This post appears here courtesy of ECU News Services
. The author of this post is Crystal Baity
Dr. Eric Soule, left, and Dr. Sinan Sousan discuss planned research into electronic cigarette user behaviors as well as exposure inside vehicles using a portable aerosol spectrometer in the Belk Building parking lot. | Photo: Cliff Hollis
East Carolina University researchers have been awarded a National Institutes of Health grant to measure secondhand and thirdhand exposure to electronic cigarette use inside vehicles as well as conduct an in-depth study on users' behavior.
Electronic cigarette devices stand in front of an aerosol spectrometer used for measuring chemical compounds in Dr. Sinan Sousan’s lab in the Belk Building. | Photo: Cliff Hollis
Dr. Eric Soule is the principal investigator and Drs. Sinan Sousan and Jack Pender are co-investigators of the three-year, $439,844 grant project.
E-cigarettes are battery-operated devices that typically heat a liquid containing nicotine and chemical flavors to produce an aerosol, which is inhaled by the user. According to the Centers for Disease Control and Prevention, e-cigarettes are the most commonly used tobacco product among youth.
Despite the presence of harmful compounds in e-cigarette aerosol, many users perceive vaping as a safe alternative to smoking traditional cigarettes. As a result, indoor e-cigarette use is common around non-smokers and inside vehicles, according to the grant summary.
Researchers hope to learn more about the prevalence and types of e-cigarette use behaviors — such as having windows up or down or frequency use with non-users — that occur inside vehicles as well as the secondhand and thirdhand exposures resulting from different types of e-cigarettes.
"We know from previous research that while some people choose to avoid cigarette smoking inside of vehicles because of the smell or to prevent exposing children to secondhand smoke, many e-cigarette users believe vaping inside of vehicles is not harmful to others,"
Soule said. "We will be examining how e-cigarette use affects the air quality inside of vehicles and also measuring concentrations of chemicals deposited on surfaces of vapers' vehicles including nicotine, propylene glycol, vegetable glycerin, and tobacco specific nitrosamines, the latter of which are known to cause cancer."
The project will help to identify the potential risks of e-cigarette use in vehicles and inform prevention efforts to avoid unwanted harmful exposures.
"To the best of my knowledge, this is the first time both secondhand and thirdhand exposures are being measured inside vehicles,"
said Soule, assistant professor in the Department of Health Education and Promotion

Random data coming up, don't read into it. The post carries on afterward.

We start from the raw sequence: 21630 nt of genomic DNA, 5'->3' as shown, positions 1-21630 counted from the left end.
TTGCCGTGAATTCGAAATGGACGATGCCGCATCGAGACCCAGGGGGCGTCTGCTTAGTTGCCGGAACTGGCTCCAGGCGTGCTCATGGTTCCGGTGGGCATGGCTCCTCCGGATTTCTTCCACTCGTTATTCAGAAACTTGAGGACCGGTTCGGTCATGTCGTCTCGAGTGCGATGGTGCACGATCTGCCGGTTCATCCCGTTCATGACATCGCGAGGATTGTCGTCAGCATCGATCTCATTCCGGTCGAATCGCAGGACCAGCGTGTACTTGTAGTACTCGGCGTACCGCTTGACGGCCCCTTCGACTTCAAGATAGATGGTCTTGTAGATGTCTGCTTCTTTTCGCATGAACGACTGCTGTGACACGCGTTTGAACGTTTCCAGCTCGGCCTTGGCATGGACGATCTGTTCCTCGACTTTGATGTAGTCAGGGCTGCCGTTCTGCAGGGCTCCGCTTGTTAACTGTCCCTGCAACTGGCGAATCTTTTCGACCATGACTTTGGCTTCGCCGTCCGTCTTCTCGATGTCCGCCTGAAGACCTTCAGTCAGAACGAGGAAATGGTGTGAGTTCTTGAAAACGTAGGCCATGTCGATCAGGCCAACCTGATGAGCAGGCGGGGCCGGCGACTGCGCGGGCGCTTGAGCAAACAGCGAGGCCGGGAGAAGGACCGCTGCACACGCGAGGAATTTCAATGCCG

in the College of Health and Human Performance. "This is the first study to examine chemicals deposited on surfaces inside of vehicles. Particularly novel is comparing these data between different types of e-cigarette devices. Additionally, this will be the first study to conduct an in-depth examination of the types of e-cigarette use behaviors that e-cigarette users engage in inside of vehicles."
Dr. Jack Pender | Photo: ECU file photo
Goals of the study include:
- Examining self-reported behaviors and perceptions about e-cigarette use in vehicles;
- Measuring concentrations of chemicals deposited on interior surfaces in vehicles reported by e-cigarette users;
- Measuring particulate matter concentrations inside users' vehicles during active e-cigarette use.
Study participants will be recruited from the Greenville area. They will include users of "pod mod" and "third generation" e-cigarette devices as well as a control group of non-users with vehicles where no e-cigarette or tobacco use occurs.
Researchers expect to find that vaping inside vehicles will be common among e-cigarette users as well as associated with high concentrations of chemicals and particulate matter inside vehicles.
Pender will lead the chemical analysis of the samples collected from surfaces inside vehicles. Pender is principal research scholar and director of pharmaceutical training and laboratory services in the Department of Chemistry
in the Thomas Harriot College of Arts and Sciences.
Sousan is assistant professor of public health
in the Brody School of Medicine and a faculty researcher at the North Carolina Agromedicine Institute
. He also is affiliated with the Department of Health Education and Promotion.
Researchers plan to involve undergraduate students, who will be recruited soon to work on the study.